Tuesday, February 25, 2014

Bringing Health Care Prices Out in the Open

Face the facts with both eyes open.


According to Melinda Beck in the February 24 Wall Street Journal, 

“There a major effort underway to make sure patients know what they’ll  have to pay -  before they make any decisions about treatment. Some  people think it will make all the difference.”

A few doctors have responded to this effort  by posting prices in their offices,  but hospitals and health plans have largely ignored the effort.

Still,  the entry of ObamaCare  endorsed health plans with their high deductibles  onto the health care market may  trump this reluctance  to make prices known in advance.  ObamaCare’s bronze and silver plans have average deductibles of $6000 and $10,386 respectively.  

These deductibles  are unaffordable for most people and it is speculated  will surely   make cash-strapped consumers blink.    Consumers are expected and advised  to react by shopping around on the Internet or by asking hospitals and doctors what they charge before taking the health care plunge, just as they do before buying a computer or a car.

Shopping around for elective care makes sense, for prices vary, even within the same city.

Here, for example, are the prices for evaluating chest pain in Los Angeles.

·         Sherman Oaks Hospital, $13,133

·         Garfield Medical Center, $52,590

·         Cedar-Sinai Medical Center, $43,715

·         Los Angeles Community Hospital, $15,316

·         LAC/Harbor-UCLA Medical Center, $15,835

Price variations can be stunning, as much as 7 times from one hospital to the next.  The California Public Employees Retirement System  found hip and knee replacements in San Francisco ranged from $15,000 to $110,000.

Prices also vary by insurer.  In Dearborn, Michigan,  these are the prices for a knee, hip, or ankle MRI
  •      Hospital “chargemaster,  $2844
  •   Cash, $695 
  •   UnitedHealth, $1990·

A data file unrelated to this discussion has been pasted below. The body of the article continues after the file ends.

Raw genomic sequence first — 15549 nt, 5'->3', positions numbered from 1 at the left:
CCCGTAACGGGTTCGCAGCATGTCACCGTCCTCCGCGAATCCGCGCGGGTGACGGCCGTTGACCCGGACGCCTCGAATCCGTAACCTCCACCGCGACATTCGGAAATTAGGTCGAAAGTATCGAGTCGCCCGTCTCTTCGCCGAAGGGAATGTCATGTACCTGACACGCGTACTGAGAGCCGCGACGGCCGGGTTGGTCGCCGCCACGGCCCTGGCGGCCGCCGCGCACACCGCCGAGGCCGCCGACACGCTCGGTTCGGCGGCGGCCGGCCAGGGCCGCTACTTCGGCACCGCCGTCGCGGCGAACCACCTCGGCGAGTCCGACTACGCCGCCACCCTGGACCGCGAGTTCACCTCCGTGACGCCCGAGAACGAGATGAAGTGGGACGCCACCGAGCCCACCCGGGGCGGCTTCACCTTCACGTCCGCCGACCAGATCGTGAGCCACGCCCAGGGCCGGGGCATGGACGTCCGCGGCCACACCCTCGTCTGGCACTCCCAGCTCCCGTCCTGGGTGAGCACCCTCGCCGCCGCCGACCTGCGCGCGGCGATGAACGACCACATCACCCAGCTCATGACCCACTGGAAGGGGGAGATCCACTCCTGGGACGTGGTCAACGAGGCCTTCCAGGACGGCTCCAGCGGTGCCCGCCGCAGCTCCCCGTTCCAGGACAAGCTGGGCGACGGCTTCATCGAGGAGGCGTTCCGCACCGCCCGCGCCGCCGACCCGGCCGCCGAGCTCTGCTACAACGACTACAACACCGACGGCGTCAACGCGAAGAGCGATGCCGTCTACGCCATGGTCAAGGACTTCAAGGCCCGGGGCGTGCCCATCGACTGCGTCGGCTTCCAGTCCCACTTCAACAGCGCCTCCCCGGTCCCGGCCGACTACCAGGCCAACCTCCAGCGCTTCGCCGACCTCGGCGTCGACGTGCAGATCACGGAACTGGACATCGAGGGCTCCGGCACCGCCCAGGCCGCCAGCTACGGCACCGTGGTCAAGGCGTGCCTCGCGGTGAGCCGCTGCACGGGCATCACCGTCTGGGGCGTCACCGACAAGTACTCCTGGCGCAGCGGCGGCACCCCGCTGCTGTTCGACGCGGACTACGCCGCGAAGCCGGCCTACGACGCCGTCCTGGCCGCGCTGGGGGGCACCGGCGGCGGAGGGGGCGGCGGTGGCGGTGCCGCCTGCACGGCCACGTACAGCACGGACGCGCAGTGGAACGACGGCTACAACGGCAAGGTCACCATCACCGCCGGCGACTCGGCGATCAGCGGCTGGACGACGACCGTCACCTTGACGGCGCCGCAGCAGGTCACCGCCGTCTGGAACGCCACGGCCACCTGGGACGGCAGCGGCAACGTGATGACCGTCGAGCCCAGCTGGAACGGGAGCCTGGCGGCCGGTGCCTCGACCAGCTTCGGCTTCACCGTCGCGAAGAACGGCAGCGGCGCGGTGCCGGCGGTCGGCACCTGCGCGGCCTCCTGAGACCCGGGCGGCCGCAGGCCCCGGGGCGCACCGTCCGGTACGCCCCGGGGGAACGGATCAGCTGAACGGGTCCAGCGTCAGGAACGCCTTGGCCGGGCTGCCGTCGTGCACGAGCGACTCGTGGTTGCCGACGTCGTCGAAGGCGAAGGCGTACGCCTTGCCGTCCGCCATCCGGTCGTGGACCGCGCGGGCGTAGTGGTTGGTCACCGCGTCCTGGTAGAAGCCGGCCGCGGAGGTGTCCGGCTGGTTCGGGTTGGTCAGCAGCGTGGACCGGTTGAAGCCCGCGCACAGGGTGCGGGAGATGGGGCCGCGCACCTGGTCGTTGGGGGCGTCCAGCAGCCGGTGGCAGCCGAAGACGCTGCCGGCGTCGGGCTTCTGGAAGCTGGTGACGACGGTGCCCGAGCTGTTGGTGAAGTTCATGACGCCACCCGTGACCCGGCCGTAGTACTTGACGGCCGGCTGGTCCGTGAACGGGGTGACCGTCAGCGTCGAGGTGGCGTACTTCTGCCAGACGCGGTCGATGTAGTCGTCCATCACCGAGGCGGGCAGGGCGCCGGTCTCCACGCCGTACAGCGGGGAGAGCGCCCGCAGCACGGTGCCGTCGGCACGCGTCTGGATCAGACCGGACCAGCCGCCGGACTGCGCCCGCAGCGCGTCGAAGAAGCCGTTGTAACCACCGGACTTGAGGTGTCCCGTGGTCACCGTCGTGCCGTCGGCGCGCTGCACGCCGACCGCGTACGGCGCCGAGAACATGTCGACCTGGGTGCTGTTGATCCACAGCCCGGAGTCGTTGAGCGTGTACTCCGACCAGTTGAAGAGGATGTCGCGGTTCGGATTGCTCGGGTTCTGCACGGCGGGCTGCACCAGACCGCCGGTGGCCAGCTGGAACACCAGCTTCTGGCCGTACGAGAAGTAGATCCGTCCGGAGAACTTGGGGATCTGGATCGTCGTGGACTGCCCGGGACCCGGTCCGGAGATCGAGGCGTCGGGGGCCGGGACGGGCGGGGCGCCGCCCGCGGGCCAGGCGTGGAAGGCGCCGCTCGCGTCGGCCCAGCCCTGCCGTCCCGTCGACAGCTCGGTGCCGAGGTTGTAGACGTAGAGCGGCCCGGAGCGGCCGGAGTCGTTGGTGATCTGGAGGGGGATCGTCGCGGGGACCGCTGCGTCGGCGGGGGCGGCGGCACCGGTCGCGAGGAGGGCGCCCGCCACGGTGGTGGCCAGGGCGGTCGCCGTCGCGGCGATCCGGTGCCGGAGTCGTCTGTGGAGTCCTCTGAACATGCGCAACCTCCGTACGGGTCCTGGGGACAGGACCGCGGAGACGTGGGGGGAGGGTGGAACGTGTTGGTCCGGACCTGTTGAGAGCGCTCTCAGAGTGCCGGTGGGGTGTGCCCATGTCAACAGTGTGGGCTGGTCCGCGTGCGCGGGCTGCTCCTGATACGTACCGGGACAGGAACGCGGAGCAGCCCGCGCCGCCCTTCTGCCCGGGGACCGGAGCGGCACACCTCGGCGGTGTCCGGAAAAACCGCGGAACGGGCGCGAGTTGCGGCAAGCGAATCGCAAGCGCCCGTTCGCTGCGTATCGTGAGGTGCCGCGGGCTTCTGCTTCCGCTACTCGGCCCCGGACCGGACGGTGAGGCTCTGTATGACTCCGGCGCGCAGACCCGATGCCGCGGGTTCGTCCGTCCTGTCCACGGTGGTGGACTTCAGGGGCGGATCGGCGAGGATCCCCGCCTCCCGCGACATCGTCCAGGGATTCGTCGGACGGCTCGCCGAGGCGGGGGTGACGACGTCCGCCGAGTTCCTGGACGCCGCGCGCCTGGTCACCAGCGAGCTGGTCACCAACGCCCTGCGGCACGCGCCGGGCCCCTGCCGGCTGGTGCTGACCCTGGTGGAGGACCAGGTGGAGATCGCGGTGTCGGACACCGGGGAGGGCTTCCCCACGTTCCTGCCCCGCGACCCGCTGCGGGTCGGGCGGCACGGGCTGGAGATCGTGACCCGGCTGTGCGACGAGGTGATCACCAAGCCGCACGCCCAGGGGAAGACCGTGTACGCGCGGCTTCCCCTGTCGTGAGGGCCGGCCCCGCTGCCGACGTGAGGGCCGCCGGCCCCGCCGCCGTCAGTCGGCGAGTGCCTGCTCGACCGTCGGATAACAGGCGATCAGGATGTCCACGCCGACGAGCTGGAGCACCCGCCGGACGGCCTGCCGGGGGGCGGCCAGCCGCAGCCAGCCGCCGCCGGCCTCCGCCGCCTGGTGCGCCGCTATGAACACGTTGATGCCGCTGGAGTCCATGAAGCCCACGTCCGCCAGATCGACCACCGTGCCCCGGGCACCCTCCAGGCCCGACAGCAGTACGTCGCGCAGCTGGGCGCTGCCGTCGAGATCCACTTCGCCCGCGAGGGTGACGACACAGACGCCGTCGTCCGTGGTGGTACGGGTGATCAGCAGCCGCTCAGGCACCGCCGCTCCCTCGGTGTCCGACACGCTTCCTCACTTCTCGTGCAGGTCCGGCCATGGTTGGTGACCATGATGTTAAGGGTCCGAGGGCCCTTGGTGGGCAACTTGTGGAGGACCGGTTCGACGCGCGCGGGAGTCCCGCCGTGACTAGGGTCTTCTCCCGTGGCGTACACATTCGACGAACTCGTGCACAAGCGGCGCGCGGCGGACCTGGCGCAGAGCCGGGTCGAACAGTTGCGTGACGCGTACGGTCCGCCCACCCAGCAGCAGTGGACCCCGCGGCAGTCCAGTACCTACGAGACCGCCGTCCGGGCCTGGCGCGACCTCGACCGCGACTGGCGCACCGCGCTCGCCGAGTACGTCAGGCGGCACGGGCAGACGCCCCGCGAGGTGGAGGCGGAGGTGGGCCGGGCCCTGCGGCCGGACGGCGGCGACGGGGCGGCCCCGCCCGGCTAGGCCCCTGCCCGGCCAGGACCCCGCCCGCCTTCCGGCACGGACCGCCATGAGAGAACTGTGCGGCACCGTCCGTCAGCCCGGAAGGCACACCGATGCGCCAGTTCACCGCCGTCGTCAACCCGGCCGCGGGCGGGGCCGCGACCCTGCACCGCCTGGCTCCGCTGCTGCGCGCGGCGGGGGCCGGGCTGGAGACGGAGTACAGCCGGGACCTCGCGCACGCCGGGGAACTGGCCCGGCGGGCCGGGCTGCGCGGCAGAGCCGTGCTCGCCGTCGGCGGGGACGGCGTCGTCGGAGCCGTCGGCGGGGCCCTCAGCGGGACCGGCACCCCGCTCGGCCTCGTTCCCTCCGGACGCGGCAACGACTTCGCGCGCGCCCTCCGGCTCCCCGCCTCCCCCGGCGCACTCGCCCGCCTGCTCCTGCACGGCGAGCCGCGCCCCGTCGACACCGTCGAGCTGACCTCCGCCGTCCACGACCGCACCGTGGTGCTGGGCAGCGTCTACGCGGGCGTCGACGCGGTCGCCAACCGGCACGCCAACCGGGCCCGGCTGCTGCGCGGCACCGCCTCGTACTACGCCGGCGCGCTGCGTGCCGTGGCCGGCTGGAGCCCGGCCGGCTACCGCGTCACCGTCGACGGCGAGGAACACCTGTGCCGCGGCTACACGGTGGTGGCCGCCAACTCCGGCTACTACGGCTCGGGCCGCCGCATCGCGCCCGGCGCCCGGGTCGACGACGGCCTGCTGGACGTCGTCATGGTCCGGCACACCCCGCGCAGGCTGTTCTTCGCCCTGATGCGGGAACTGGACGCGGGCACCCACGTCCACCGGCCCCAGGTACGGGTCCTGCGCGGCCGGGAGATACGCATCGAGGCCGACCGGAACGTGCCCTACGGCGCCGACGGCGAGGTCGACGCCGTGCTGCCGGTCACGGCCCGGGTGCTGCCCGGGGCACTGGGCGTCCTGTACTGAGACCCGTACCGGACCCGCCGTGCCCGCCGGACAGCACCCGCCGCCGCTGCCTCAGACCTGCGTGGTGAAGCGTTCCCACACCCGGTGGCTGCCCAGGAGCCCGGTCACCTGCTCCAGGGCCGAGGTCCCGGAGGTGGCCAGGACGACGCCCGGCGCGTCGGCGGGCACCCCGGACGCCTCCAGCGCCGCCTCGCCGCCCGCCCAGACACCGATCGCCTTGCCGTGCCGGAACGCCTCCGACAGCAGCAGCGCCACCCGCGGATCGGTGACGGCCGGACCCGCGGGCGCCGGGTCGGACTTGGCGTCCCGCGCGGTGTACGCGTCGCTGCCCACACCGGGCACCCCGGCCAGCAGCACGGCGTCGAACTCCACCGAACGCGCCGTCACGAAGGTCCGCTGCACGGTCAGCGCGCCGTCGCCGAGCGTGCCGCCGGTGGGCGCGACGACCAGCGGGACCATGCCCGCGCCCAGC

•  Blue Cross, $617
  •  Aetna, $520 
  •   Cigna, $341-$362
  • Medicare, $335
It’s all a little bewildering and time-consuming, tracking down these costs.  And it’s hard to discern where hospitals stand on the issue of cost transparency.   Rick Umbdenstock, president of the American Hospital Association, insists hospitals are “absolutely in favor of price transparency”  and have a bill in Congress  to let individual states determine price-disclosure rules.   But Umbdenstock adds, government and insurers’ policies make change difficult.

If, as a consumer, you are persistent, you may be able to find out a price for a test or procedure on The Healthcare BlueBook, Pricinghealthcare.com,  or, through UnitedHealthGroups’ my Healthcare Cost Estimates.   But these sites don’t list all prices for all cities or states.   The consensus of the experts is that price transparency  can  transform and reduce health costs, and diligent shopping can reduce costs and help consumers make better choices.   

 But the hunt for better prices will not tell you much about quality –  comparative outcomes for the buck.   That’s another kettle of fish.

Tweet:  A movement is growing in the U.S. to bring out into the open what insurers, hospitals, and doctors pay before  undergoing a test or a procedure.

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